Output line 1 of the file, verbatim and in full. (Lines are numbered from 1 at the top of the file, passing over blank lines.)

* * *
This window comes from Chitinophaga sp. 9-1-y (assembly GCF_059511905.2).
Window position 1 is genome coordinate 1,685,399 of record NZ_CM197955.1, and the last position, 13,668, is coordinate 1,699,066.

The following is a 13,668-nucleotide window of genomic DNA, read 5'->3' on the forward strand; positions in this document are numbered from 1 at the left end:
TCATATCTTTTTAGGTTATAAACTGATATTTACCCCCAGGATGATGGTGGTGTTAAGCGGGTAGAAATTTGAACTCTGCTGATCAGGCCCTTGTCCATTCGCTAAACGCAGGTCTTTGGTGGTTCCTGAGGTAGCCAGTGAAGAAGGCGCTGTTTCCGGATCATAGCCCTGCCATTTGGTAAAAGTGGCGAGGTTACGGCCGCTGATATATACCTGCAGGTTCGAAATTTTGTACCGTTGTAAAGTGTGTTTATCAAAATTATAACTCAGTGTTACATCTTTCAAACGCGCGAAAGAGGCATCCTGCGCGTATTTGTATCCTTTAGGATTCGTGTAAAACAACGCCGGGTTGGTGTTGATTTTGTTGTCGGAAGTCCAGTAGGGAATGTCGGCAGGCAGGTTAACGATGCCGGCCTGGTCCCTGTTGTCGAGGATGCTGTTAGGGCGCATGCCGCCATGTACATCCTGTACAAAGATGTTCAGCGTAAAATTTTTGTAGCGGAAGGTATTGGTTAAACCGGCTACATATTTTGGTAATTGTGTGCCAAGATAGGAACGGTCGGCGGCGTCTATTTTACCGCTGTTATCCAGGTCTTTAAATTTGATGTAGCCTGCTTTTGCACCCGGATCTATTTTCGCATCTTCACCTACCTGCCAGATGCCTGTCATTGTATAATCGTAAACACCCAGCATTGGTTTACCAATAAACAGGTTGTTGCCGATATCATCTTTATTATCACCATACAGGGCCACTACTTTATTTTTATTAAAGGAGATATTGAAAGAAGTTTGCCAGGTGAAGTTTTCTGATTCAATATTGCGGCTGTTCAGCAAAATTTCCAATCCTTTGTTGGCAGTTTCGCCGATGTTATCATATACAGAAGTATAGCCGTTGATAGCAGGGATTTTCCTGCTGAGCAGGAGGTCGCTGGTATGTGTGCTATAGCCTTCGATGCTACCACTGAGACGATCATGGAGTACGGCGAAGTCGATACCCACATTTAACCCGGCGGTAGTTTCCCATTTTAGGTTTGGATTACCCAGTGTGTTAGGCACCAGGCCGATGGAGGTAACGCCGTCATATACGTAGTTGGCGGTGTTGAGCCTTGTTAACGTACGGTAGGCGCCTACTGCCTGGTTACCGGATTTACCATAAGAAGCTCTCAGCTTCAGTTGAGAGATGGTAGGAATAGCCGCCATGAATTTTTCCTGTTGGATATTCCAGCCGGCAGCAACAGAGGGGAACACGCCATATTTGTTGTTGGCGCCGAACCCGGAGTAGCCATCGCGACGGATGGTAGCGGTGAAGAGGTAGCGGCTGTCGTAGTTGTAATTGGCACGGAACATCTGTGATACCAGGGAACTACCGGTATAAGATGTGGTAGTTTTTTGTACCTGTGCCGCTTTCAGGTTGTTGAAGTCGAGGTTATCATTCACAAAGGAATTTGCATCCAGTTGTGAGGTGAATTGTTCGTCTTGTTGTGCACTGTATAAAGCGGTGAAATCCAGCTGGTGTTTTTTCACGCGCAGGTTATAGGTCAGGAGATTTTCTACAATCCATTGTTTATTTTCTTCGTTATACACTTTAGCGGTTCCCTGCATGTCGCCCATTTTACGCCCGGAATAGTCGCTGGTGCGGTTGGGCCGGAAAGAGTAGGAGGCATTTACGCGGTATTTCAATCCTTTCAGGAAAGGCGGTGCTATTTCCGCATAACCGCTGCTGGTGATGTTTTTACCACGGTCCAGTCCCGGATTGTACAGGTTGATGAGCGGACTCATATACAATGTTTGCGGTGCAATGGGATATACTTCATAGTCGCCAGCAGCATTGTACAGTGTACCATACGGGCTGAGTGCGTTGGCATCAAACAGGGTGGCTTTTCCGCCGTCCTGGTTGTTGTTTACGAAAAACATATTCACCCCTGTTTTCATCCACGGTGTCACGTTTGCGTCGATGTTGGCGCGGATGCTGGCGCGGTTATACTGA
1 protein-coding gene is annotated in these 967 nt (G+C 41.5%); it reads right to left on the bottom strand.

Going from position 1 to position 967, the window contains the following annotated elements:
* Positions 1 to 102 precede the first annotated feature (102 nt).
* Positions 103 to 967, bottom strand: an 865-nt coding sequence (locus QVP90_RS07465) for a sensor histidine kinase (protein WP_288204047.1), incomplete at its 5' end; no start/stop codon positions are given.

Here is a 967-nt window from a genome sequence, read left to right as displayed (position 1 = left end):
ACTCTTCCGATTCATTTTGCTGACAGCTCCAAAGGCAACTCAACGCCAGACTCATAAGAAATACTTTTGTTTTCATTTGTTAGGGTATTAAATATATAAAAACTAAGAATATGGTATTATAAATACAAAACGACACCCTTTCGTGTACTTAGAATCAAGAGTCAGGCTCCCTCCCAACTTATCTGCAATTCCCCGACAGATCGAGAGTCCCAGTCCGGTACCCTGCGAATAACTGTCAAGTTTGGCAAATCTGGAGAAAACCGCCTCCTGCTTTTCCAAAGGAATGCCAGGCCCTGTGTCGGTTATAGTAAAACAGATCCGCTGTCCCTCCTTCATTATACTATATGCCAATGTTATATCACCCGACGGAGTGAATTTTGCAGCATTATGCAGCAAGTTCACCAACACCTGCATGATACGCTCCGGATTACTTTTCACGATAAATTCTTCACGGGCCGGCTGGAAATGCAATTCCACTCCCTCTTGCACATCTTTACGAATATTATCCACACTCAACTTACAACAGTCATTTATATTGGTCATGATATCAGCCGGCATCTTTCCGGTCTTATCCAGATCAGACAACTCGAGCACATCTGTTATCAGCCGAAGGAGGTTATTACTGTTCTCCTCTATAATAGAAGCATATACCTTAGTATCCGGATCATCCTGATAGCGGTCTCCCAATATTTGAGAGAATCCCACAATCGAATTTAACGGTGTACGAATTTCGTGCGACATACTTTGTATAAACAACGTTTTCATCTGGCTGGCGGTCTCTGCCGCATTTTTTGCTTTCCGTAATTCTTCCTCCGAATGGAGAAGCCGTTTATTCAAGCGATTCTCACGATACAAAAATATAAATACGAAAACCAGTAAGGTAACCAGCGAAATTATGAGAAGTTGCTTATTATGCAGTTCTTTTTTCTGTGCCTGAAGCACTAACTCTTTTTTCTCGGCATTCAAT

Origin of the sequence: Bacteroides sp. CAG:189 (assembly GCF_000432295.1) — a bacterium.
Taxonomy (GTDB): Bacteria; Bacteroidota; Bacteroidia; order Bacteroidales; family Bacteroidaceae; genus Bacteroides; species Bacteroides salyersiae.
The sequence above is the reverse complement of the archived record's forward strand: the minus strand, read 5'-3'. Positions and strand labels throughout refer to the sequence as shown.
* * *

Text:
This window comes from Chitinophaga sp. 9-1-y (assembly GCF_059511905.2).